How are you managing your debt? Most of us have some form of debt, whether it’s a mortgage, a credit card, or a car payment. When things are going well, it’s easier to keep debt at reasonable and manageable levels, with interest rates that are within the limits of what you can keep up with. Even if you have a household budget and have available funds to pay off your debt, unexpected life changes can result in difficulty making ends meet.
One of the first steps to take when trying to manage debt is to review your budget. You can typically find ways to cut back on unnecessary expenses. This frees up money for you to help pay down your debts and keep monthly bills current. There are times, however, when cutting expenses and sticking to a budget simply isn’t enough. What should you do then?
Sometimes we need outside help. It’s hard to go to someone else when you’re having money troubles, but if you don’t gain control over your debts, your credit rating will suffer. So it’s important to invest in a debt management service before it’s too late.
Some people turn to loans for debt consolidation as an answer to their debt problems. Another debt management solution that consumers try is transferring their credit card debts from high-interest cards to ones with lower interest. They also put up home equity to get the funds they need to pay off their debt. These are only short-term solutions. Transferring balances between cards could negatively affect your ratio of debt to available credit which could lower your credit score. If you use home equity you’re putting your home at risk.
Another debt management service many consumers turn to is credit counseling. Credit counseling agencies can help customers get set up with debt management plan (DMP). The first step in a DMP is negotiating with creditors to get lower interest rates and lower payments for the consumer. The debtor and agency will also work together to budget how much the debtor can afford to pay each month. After setting up a DMP the debtor will make one monthly payment to the credit counseling agency who in turn will pay the creditor.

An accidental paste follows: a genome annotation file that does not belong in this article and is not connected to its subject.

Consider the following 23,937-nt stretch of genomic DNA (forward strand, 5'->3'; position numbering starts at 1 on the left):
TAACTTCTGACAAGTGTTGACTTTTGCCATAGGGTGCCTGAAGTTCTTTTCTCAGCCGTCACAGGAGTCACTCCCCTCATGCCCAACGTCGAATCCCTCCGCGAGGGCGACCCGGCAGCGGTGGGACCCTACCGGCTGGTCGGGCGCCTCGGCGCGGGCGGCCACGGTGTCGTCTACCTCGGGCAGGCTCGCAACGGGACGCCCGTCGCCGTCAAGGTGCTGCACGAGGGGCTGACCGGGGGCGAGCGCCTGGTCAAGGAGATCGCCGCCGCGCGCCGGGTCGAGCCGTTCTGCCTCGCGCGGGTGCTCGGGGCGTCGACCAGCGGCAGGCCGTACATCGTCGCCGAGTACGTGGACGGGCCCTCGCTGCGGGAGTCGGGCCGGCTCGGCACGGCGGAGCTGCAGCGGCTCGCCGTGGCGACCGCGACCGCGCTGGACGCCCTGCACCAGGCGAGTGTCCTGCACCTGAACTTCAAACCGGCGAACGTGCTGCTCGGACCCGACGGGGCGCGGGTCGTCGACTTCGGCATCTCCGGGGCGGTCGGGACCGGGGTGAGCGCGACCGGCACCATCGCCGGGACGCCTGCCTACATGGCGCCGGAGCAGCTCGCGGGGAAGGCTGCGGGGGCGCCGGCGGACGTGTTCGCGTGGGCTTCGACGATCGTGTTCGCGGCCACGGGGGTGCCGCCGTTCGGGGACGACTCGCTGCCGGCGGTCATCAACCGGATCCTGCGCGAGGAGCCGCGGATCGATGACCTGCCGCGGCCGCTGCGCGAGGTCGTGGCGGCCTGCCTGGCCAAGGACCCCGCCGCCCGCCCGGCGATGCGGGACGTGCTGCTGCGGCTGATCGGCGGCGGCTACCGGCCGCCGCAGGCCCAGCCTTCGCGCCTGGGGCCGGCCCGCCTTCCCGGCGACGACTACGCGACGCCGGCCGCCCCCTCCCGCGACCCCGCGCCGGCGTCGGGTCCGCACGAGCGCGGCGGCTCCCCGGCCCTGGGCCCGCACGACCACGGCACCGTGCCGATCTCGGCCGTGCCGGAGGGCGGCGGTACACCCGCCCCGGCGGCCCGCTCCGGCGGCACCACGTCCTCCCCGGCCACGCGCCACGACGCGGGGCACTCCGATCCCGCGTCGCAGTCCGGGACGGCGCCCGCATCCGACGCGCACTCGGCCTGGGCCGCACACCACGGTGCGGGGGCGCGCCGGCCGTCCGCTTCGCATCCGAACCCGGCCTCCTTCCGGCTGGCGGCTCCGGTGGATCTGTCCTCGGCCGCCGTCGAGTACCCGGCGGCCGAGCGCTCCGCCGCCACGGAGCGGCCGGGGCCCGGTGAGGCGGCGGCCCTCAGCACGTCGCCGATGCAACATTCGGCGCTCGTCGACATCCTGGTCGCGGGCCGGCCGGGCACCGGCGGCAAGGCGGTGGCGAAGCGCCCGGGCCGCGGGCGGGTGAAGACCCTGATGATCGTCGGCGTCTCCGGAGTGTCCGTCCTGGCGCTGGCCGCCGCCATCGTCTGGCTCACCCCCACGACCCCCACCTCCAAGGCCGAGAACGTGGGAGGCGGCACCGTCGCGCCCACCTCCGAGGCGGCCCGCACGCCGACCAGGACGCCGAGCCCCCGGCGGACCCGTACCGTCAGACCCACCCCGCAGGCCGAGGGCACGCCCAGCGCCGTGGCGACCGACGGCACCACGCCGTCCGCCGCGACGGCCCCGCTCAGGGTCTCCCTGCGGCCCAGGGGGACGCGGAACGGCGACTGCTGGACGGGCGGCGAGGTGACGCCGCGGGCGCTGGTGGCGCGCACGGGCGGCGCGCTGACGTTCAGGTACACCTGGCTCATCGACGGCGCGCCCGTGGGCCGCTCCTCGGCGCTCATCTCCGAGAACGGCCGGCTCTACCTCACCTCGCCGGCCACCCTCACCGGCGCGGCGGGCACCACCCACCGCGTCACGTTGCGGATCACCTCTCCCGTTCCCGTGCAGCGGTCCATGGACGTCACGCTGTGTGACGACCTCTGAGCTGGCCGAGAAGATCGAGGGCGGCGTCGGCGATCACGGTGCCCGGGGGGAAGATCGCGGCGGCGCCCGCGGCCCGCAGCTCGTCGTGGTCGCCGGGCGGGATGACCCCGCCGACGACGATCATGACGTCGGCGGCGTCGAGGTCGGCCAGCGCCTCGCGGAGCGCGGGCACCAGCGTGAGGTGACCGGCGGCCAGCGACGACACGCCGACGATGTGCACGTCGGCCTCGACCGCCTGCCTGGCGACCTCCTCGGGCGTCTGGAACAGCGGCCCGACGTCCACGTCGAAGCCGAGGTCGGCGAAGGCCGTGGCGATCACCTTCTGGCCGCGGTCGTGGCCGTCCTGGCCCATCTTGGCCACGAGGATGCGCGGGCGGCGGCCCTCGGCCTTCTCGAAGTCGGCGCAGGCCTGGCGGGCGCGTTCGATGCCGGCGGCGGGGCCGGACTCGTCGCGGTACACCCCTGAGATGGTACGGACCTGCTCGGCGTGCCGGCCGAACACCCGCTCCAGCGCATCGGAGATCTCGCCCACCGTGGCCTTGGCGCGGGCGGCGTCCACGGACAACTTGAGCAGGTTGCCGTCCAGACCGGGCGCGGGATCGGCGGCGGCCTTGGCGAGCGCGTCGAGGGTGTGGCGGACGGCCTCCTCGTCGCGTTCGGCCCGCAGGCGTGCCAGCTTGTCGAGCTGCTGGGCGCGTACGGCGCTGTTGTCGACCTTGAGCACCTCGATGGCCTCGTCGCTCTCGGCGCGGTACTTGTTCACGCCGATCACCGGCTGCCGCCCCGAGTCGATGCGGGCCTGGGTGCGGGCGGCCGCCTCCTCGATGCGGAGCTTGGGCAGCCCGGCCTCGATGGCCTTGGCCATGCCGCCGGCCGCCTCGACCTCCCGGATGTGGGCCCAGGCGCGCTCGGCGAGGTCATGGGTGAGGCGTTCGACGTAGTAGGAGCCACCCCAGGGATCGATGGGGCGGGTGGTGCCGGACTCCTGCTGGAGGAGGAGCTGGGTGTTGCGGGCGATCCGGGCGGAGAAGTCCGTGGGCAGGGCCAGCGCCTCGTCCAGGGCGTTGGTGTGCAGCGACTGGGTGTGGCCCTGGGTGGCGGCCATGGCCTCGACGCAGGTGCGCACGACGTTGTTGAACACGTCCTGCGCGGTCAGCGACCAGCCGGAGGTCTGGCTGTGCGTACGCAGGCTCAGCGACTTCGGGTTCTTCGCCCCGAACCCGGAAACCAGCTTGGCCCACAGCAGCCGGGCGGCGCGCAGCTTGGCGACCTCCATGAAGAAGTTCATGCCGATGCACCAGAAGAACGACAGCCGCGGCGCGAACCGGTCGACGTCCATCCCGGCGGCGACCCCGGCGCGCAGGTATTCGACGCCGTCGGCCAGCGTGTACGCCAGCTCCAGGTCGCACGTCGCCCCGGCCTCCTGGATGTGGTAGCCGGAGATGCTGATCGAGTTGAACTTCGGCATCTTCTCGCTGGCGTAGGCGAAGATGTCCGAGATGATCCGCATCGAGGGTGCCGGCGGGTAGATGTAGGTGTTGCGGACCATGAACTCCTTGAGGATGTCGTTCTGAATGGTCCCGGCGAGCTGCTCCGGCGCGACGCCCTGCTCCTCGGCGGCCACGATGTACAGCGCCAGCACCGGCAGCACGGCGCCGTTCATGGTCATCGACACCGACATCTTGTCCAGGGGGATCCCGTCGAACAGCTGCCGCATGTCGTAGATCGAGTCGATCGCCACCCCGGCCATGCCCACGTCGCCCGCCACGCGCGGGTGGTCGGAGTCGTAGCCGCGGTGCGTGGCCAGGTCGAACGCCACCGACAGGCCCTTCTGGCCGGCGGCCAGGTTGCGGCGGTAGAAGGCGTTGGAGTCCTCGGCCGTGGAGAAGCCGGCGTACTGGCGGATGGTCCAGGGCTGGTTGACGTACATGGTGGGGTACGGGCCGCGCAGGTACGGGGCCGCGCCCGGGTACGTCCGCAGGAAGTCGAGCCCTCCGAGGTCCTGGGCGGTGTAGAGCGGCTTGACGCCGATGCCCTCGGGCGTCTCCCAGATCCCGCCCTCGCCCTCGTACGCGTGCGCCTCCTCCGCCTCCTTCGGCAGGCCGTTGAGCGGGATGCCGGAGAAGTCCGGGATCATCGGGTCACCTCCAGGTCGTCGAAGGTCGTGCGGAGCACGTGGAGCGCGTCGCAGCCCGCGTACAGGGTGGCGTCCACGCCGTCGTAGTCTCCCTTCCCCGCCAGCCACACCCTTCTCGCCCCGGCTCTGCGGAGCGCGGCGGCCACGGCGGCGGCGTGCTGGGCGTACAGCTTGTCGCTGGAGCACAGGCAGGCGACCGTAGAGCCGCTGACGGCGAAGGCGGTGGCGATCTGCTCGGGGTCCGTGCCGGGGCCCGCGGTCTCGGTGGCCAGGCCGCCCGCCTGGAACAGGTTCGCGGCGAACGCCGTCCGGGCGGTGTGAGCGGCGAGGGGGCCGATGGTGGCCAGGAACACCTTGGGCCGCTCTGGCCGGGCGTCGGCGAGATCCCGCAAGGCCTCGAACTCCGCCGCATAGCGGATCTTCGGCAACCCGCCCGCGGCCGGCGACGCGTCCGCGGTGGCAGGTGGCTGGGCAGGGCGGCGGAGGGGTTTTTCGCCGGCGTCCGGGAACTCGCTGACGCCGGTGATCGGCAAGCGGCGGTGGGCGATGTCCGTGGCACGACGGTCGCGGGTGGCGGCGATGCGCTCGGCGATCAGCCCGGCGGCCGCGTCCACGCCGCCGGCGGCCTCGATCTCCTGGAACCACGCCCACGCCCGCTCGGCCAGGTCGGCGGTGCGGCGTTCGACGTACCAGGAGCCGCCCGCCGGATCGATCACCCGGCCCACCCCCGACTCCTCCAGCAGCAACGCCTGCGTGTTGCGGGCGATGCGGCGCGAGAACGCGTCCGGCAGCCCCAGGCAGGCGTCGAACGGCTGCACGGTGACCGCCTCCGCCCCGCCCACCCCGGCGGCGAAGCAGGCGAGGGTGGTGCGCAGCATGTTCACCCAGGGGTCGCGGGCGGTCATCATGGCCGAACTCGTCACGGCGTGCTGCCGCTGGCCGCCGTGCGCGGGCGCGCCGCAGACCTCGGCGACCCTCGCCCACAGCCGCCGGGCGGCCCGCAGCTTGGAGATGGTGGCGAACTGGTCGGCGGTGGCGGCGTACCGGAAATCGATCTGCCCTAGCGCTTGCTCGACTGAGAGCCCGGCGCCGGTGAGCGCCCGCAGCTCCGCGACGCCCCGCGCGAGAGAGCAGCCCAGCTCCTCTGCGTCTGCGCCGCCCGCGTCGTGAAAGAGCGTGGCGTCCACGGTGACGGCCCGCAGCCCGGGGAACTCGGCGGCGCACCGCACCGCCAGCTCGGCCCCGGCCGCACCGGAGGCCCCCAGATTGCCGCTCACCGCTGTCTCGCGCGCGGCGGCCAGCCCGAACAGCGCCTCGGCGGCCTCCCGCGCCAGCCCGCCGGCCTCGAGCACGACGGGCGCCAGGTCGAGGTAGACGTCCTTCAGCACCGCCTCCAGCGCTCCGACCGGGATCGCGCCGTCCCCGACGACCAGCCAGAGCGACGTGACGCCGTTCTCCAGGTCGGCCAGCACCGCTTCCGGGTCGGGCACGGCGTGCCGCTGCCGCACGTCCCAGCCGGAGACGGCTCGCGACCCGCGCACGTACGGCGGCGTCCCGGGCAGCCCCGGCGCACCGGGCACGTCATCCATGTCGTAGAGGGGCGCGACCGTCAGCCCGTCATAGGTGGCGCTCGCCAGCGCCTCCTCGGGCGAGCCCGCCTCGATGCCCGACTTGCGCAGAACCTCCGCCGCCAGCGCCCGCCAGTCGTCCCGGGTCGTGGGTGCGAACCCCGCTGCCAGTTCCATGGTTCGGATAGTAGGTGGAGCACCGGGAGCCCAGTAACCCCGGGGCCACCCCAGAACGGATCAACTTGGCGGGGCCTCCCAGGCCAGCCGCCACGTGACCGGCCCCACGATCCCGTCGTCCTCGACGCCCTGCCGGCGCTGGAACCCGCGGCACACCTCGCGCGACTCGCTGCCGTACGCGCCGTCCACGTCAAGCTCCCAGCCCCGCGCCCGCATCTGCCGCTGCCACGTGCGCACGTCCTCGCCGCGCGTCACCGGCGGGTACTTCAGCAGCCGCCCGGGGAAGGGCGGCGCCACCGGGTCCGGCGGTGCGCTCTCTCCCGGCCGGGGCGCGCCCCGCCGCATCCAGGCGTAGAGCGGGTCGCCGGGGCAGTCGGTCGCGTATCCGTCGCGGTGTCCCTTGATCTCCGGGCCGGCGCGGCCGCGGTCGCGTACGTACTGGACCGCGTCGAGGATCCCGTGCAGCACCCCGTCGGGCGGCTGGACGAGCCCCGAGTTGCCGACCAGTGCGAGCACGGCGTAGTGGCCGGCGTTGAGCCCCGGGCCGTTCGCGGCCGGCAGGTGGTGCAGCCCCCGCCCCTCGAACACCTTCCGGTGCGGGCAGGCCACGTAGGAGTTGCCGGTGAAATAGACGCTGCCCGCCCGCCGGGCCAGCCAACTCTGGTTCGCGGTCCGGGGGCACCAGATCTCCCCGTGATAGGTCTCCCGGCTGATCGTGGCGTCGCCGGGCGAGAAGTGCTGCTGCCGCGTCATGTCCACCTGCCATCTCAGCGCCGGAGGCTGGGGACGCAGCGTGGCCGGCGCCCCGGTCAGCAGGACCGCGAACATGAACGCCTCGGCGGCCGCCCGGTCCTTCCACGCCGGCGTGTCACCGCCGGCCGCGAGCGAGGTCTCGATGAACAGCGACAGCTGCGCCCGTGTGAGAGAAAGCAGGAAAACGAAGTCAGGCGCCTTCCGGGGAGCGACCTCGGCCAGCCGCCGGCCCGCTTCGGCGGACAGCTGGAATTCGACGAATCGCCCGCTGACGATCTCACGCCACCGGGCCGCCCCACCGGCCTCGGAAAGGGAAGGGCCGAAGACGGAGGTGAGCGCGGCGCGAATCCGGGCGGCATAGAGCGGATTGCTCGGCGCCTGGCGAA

In a debt management plan, you deposit money each month with a credit counseling organization. Moving forward the credit counseling organization will use your deposits to pay your debts according to the payment schedule you and your creditors have agreed upon. In some cases your creditors may lower your interest rates or waive certain fees once you are enrolled in a debt management plan. Using a plan can help you get out of debt faster, but it can also impact your credit. A note is added to your credit report stating that you are undergoing credit counseling. This means that you can’t get new credit. However, the notation is removed once you’ve completed debt management.
If you use a credit counseling company, you should always check your bills to make sure that what you owe is being paid. Before you begin making payments to the credit counseling company make sure you contact your creditors to confirm that they have accepted the agreement set up by the debt management organization. Once your debt management plan has been accepted, it’s important to:
- make your payments on time each month
- read your monthly statements to make sure your creditors are receiving the correct payments; your statements may be found online if you have chosen to no longer receive paper statements from your lenders and
- reach out to the organization that handles your debt management plan if you cannot make your payments or find any discrepancies within your monthly statements.
Should you miss any payments or fall behind on them any progress you made in paying down your debt could be forfeited including those lower interest rates and waived fees. Creditors could also begin to start reporting late payments again on your credit report even if you are enrolled in a debt management plan. Even if you enroll in a new debt management plan creditors may be unwilling or unable to set your account back to current until your fees are paid and account is properly brought back up to current. All of this could lead to more debt and negative remarks on your credit report.
If you decide to use a debt management service you will need to do your research. Some agencies may charge high fees, miss payments, or just outright keep your money and not pay the creditors. Be sure any agency you are considering is a member of the Association of Independent Consumer Credit Counseling Agencies (AICCCA) or the National Foundation for Credit Counseling (NFCC). These organizations assist in regulating and monitoring credit counseling agencies to ensure they are operating ethically and legally.